The number of American households that were unbanked last year dropped to its lowest level since 2009, a dip due in part to people opening accounts to receive financial assistance during the pandemic, a new report says.
Roughly 4.5% of U.S. households – or 5.9 million – didn’t have a checking or savings account with a bank or credit union in 2021, a record low, according to the Federal Deposit Insurance Corporation’s most recent survey of unbanked and underbanked households.
Roughly 45% of households that received a stimulus payment, jobless benefits or other government assistance after the start of the pandemic in March, 2020 said those funds helped compel them to open an account, according to the biennial report which has been conducted since 2009.
“Safe and affordable bank accounts provide a way to bring more Americans into the banking system and will continue to play an important role in advancing economic inclusion for all Americans,” FDIC acting chairman Martin J. Gruenberg said in a statement.
A lack of banking options delayed some households from getting federal payments aimed at helping the country weather the economic fallout from the COVID-19 health crisis.
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The FDIC initiated an educational campaign to get more Americans to open an account to enable the direct deposit of those funds. And banks such as Capital One and Ally Financial ended overdraft and other fees that have been a key barrier to some Americans accessing the banking system.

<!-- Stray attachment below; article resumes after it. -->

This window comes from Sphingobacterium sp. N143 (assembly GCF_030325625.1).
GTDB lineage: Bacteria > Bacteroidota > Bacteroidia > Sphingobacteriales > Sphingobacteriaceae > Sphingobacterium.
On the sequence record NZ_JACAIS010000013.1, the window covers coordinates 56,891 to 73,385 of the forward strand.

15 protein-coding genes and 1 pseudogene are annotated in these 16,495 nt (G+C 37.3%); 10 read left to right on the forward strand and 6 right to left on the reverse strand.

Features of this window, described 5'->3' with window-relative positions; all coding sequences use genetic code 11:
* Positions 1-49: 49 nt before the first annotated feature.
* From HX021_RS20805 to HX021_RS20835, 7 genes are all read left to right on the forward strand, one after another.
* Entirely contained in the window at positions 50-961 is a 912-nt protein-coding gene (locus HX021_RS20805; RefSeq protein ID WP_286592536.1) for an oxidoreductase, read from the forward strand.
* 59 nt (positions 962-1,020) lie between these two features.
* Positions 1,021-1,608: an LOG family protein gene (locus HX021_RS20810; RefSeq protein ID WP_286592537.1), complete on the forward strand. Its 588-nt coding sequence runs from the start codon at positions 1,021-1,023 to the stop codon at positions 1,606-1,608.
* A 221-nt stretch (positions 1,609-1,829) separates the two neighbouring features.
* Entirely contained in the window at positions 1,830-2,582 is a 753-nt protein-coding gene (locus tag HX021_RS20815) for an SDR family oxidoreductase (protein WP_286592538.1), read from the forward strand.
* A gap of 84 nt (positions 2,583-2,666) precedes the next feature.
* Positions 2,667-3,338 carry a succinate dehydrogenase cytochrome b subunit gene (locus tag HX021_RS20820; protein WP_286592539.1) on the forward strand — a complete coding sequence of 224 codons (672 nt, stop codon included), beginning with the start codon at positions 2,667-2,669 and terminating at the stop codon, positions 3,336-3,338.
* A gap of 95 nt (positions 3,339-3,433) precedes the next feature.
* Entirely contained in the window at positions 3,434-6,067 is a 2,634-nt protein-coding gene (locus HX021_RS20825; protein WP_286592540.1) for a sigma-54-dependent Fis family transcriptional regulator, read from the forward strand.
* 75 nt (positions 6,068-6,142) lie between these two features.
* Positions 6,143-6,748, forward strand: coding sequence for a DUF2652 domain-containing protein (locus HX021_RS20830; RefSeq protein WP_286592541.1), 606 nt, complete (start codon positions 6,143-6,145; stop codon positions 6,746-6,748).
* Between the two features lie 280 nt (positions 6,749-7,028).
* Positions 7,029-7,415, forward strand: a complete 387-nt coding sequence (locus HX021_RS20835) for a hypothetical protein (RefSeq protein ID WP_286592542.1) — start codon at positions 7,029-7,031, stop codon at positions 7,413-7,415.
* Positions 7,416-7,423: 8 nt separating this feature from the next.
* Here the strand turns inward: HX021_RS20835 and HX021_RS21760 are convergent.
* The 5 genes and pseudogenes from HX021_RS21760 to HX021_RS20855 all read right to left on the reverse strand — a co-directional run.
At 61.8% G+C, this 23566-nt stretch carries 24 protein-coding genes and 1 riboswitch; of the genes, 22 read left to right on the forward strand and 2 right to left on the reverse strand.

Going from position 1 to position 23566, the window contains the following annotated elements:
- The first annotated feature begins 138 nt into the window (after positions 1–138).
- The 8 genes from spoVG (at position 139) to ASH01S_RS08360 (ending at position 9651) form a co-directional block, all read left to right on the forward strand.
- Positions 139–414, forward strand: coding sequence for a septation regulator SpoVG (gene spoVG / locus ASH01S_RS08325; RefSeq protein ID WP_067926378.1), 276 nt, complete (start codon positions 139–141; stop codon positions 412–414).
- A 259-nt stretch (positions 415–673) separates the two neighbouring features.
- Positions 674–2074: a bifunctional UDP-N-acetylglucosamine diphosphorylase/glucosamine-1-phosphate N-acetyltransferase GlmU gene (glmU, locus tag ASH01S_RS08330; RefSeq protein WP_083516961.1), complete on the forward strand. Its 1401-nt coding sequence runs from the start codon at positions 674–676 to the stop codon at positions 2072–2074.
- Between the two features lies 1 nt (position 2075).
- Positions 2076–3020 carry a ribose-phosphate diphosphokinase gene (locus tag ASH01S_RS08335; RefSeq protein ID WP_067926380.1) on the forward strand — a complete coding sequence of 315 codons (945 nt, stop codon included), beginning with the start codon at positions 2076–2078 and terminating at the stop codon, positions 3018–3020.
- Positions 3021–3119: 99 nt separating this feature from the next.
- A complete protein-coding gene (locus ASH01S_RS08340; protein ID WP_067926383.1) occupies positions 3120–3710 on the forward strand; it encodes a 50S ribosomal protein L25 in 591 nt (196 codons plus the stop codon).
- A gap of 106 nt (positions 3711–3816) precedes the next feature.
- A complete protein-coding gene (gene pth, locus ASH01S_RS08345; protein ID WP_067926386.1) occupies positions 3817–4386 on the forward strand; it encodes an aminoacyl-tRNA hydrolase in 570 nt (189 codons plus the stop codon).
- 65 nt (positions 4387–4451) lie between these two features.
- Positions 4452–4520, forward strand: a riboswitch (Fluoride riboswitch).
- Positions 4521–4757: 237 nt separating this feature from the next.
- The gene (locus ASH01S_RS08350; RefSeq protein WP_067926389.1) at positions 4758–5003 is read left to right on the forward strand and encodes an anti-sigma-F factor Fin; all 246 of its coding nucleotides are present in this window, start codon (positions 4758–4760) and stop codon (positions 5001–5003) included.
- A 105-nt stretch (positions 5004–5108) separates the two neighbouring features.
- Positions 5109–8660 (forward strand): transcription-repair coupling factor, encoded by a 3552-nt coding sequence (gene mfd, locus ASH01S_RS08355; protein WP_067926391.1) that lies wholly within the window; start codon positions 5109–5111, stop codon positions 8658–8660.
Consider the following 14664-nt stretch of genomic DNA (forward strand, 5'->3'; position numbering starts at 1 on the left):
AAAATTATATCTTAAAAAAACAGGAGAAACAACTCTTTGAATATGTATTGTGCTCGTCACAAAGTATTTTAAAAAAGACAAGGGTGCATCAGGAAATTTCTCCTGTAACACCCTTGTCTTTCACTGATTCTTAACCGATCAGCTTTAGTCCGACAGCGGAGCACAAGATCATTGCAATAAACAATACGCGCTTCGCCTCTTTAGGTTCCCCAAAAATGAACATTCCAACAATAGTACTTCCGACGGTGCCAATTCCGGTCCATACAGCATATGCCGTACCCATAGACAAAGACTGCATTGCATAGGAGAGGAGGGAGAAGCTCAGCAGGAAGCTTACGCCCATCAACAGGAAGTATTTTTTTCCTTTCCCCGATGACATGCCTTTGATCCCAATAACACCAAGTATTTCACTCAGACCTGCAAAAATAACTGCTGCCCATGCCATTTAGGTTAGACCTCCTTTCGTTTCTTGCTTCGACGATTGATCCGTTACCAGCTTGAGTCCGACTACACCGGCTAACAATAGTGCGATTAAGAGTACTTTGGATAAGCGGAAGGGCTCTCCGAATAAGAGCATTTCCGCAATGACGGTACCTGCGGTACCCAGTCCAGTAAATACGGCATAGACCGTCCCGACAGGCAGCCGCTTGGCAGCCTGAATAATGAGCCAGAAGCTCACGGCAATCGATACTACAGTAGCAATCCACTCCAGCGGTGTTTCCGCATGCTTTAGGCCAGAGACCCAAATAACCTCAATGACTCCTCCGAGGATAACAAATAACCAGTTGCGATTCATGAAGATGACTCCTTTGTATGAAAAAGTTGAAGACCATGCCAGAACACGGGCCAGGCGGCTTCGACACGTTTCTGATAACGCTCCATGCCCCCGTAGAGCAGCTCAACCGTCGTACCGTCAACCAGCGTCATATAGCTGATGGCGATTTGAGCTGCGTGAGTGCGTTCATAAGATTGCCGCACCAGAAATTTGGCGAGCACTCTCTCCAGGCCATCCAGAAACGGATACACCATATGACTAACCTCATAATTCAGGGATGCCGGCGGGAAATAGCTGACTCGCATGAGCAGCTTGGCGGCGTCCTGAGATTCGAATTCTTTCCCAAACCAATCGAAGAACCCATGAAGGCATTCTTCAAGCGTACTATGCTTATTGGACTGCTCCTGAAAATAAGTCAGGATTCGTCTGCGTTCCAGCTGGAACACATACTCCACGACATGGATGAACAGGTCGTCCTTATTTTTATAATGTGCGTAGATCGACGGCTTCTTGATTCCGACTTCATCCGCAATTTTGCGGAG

What does it mean to be unbanked?
A household is deemed unbanked when no one in the home has an account with a bank or credit union. That share of households has dropped by nearly half since 2009. And since 2011, when 8% of U.S. households were unbanked, the highest since the start of the survey, and the record low reached in 2021, roughly half of the drop was due to a shift in the financial circumstances of American households the FDIC says.
Who are the underbanked?
Those who have a checking or savings account, but also use financial alternatives like check cashing services are considered underbanked. The underbanked represented 14% of U.S. households, or 18.7 million, last year.
Why are people unbanked or underbanked?
Many of those who are unbanked say they can’t afford to have an account because of the fees for insufficient funds and overdrafts that are tacked on when account balances fall short. Roughly 29% said fees or not having the required minimum balance were the primary reasons they didn’t have a checking or savings account, as compared to 38% who cited those obstacles in 2019.
Are some groups more likely to be unbanked?
The numbers of the unbanked were greater among households that included those who were working age and disabled, lower income, included a single mother, or were Black or Hispanic. Among white households for instance, 2% didn’t have a bank account last year as compared to 11% and 9% of their Black and Hispanic counterparts.
Meanwhile, nearly 15% of households with a working age member who had a disability were unbanked compared to almost 4% of other households. And nearly 16% of households with a single mother were unbanked as compared to about 2% of married couples who lacked an account.
“These gaps attest there’s still a lot of opportunity to expand participation across the population in the banking system,” Keith Ernst, Associate Director of Consumer Research and Examination Analytics at the FDIC, said during a media call about the report.
Will the number of unbanked rise if the U.S. has a recession?
“During the last recession unbanked rates did indeed go up,” Karyen Chu, chief of the Banking Research Section at the Center for Financial Research, said during the call.
Additionally, last year, homes where the head of household was out of work were nearly five times more likely to not have a bank account as compared to those where the household head was employed.
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“To the extent that income goes down … that has generally been associated with increases in unbanked rates,’’ Chu said.
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